A little over a year ago, Development Services Dir. Ruth Mayday and her staff began working on the ADOH Owner Occupied Housing Rehabilitation Program, something Mayday had been involved with for several years when she held a similar position in Prescott Valley.
When Council passed Resolution 14-1034 in May, 2014 it opened the door for the Development Services staff to apply for and receive the HUD grant, then go out and find eligible recipients.
Applicants are required to meet strict HUD requirements, which include owner occupancy, the homeowner could not hold an interest in any other real estate, and their income needs to be less than 80 percent of the local average.
The resolution says that repair and rehabilitation cost must be between $1,000 and $45,000 per residence, with mobile or modular home replacements less than $55,000 per unit. Mayday said the average cost for repairs per unit is between $25,000 and $30,000.
The bid process for this project began earlier this year, with several repairs now in progress. All of the projects are being handled by local contractors.
Mayday said the primary focus of the rehabilitation program is safety for both the homeowners as well as their neighbors, but the community as a whole will see some benefit too.
“Number one, it’s a safety issue, a fire hazard,” said Mayday. "In many areas, these mobiles are very close to each other and if one catches fire the damage to surrounding units is almost immediate. We’re trying to repair or replace sub standard, pre-HUD homes and thereby removing a safety hazard.”
Mayday says local business owners may see a benefit too, since with smaller scale projects like this, contractors often find it beneficial to shop locally for supplies.
“Compared to new home construction, these are relatively smaller projects,” said Mayday.”So this project is, one, helping out the homeowners, and two, and helping out some of our smaller independent contractors by keeping their employees working in what may have been their down time.”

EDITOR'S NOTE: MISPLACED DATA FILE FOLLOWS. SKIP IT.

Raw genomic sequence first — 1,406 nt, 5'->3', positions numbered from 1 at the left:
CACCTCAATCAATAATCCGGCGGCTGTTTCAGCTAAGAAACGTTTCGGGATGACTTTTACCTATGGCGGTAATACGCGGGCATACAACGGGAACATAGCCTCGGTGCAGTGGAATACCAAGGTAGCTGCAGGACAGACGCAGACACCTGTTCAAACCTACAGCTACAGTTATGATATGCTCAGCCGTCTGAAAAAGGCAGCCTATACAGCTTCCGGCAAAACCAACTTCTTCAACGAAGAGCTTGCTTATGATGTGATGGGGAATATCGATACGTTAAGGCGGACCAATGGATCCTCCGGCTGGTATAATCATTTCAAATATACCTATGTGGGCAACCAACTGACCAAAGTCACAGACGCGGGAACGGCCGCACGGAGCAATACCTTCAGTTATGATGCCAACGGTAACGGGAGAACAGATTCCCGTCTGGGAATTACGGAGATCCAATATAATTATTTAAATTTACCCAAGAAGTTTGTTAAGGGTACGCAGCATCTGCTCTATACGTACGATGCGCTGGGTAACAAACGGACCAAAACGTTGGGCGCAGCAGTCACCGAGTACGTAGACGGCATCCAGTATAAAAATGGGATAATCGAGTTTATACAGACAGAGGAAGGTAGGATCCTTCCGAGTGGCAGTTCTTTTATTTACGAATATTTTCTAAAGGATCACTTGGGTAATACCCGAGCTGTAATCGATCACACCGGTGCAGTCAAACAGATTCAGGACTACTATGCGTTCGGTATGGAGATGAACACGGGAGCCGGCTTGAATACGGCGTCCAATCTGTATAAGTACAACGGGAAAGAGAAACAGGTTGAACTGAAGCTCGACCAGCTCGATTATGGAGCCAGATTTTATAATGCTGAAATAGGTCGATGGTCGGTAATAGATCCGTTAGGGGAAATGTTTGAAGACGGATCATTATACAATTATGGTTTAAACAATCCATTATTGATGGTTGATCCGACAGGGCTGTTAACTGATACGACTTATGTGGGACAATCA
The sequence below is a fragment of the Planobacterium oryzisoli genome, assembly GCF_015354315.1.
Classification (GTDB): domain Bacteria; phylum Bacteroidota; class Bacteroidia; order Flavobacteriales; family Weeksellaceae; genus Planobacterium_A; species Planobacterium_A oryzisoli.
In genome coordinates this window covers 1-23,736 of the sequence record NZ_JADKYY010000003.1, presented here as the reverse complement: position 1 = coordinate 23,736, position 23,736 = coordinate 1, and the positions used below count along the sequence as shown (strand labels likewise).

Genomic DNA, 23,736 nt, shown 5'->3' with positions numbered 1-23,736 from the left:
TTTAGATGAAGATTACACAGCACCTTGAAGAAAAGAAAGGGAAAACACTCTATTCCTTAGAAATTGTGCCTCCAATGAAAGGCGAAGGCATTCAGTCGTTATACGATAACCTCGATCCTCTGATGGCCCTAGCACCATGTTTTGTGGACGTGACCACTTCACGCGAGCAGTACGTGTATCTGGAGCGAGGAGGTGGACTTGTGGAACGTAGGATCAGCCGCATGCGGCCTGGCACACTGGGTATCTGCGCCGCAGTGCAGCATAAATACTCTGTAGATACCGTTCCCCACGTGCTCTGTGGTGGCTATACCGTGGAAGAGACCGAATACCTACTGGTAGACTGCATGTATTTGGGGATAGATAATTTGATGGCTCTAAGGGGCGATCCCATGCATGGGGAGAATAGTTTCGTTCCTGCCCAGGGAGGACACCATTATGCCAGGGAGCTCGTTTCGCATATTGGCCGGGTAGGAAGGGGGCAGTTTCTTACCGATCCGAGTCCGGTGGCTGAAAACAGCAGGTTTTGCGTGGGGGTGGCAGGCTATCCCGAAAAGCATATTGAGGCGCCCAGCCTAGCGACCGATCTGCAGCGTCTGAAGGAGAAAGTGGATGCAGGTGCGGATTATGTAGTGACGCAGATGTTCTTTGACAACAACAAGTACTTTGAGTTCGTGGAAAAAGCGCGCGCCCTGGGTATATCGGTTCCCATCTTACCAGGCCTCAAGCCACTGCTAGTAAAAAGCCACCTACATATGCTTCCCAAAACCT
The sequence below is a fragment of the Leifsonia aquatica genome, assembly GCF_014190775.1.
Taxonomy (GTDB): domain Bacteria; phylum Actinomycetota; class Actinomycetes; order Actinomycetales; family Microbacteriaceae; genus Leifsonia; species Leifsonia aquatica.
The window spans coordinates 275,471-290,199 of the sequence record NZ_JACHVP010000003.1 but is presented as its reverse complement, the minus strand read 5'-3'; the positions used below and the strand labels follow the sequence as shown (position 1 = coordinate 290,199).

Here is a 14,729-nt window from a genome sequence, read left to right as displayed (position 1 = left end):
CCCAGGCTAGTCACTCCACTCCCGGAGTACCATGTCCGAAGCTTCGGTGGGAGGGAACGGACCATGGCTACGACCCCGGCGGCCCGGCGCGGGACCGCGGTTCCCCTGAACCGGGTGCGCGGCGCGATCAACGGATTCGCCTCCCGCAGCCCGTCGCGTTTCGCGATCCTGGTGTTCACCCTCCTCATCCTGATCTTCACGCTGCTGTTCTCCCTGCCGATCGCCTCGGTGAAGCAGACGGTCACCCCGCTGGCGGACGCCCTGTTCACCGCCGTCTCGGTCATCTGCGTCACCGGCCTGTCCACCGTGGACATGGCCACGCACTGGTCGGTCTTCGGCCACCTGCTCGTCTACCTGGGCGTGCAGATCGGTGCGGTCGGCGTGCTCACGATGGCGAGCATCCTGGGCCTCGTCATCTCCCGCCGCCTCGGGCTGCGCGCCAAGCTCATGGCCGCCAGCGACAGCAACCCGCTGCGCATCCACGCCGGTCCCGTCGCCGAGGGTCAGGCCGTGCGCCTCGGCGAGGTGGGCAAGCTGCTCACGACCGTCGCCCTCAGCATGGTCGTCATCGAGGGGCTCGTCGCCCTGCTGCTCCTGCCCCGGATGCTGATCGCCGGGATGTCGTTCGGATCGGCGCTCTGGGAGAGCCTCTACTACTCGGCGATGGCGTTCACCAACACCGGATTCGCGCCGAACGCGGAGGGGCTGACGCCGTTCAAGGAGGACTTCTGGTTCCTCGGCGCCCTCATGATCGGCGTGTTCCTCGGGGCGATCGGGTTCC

Some of the HUD and Town objectives include removal of hazards that threaten the health and safety of occupants, weatherization to meet Arizona Department of Housing (ADOH) standards, and replacement of obsolete plumbing and electrical fixtures.
Examples of work not allowed by HUD include anything considered a luxury item, such as fireplaces, swimming pools, and decorative counters or flooring.
Robert Anderson, owner of Koyuk General Contractors of Prescott Valley, has worked with Mayday on many HUD projects in the past.
As one of the bid-selected contractors, Anderson said working on these projects has given him a greater appreciation of what the applicants struggle with.
“Many of the people we’re helping out are older, frail, and on a limited income, and they just can’t do this kind of work themselves,” said Anderson while working on a North Peppertree Place home this week. “On this house, we’re doing new windows, getting them much more energy efficient. That will save them a lot of money on their electrical bills. We’re also bringing them up to code on the porches and steps, making sure they’re safe and sturdy.”
Anderson said some of the homes he and his crew have worked on for HUD have also suffered water damage and mold issues, creating serious health hazards for the homeowners.
For more information on the ADOH Owner Occupied Housing Rehabilitation Program contact Mayday at 928-636-4427 or visit www.chinoaz.net, and click the Development Services tab.
More information on this and all ADOH programs is available at www.housing.az.gov.